LOS ANGELES – Nearly five years after the U.S. Supreme Court issued a landmark ruling intended to break up the monopoly organized labor holds over state and local governments in much of the country, courtrooms are littered with cases challenging the myriad ways government employee unions continue to drag their feet.
Case in point, a first-of-its-kind federal lawsuit in California was filed on Monday against three Los Angeles Unified School District (LAUSD) employees who denied access to information about where and when new hires would be required to attend mandatory orientation sessions sure to include a high-pressure recruiting pitch from the union designated by the state to represent them.
The Freedom Foundation, a national public policy watchdog specializing in informing public employees of their First Amendment rights to opt out of union membership and dues, filed the lawsuit when its public information request for the meetings dates and times was rejected in January.
Prohibiting the Freedom Foundation’s ability to access information about public employee orientation sessions is a violation of the organization’s First Amendment right to free speech.
In denying the request, the defendants –LAUSD superintendent Alberto Carvalho, general counsel Navera Reed, and, district litigation research coordinator Rita Gail Turner, cited California code § 3556, a wide-ranging California law signed by then-Gov. Jerry Brown on June 27, 2018.
The signing date was no accident: June 27 was the same day the Supreme Court ruled in Janus v. American Federation of State, County and Municipal Employees (AFSCME) that public employees cannot be compelled to join or pay dues to a union as a condition of employment.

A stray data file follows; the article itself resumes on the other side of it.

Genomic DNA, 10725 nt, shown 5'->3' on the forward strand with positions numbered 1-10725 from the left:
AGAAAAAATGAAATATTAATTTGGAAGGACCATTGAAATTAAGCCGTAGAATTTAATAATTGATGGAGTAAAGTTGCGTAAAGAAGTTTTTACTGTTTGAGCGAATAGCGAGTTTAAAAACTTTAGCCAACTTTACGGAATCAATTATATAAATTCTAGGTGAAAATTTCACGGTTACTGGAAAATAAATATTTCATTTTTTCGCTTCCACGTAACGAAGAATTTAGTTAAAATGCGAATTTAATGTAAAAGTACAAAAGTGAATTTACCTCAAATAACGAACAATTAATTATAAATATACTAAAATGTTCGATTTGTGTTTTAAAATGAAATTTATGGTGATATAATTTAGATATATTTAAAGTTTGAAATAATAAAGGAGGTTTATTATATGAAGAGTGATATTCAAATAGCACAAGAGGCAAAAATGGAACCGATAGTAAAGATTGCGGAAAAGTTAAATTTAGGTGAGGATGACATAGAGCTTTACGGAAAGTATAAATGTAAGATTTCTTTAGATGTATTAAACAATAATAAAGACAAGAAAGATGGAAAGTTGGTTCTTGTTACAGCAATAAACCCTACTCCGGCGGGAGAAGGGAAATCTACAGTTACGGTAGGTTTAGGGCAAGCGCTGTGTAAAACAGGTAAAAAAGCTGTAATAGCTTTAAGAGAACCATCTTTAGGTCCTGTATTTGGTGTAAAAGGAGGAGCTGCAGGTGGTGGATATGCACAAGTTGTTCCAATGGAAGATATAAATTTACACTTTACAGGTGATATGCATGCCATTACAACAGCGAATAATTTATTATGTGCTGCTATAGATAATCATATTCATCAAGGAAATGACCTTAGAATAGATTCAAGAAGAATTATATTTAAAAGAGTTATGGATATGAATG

The new law was part of a specific effort to undermine the Janus decision and make what was once public information off-limits to anyone who wanted to inform newly-freed public employees from the government union monopoly.
“Not only is LAUSD refusing to honor a valid request for what is obviously public information under California’s Public Records Act, but it’s making the very same information available to unions based solely on their pro-union positions,” said Timothy R. Snowball, a Freedom Foundation attorney. “California law doesn’t supersede the First Amendment, especially when it discriminates on the basis of political ideology.”
The suit, filed in U.S. District Court for the Central District of California, seeks a declaratory judgment stating that the district’s actions violate the Constitution, injunctive relief forcing LAUSD to stop rejecting such public records requests, and nominal damages against each of the three defendants for violating the organization’s First Amendment rights.
“Five years ago, Big Labor lost its monopoly over millions of public employees,” Snowball said. “But rather than trying to earn their members’ loyalty by actually producing a service worth paying for, unions responded by teaming up with state officials to gain the government’s sanction to bully and deceive them into believing Janus never even happened.”
“Greedy special interests often demand a government-enforced monopoly when they know they can’t compete fairly in the open market,” he said. “But it’s even worse when what they can’t compete with is the truth about themselves.”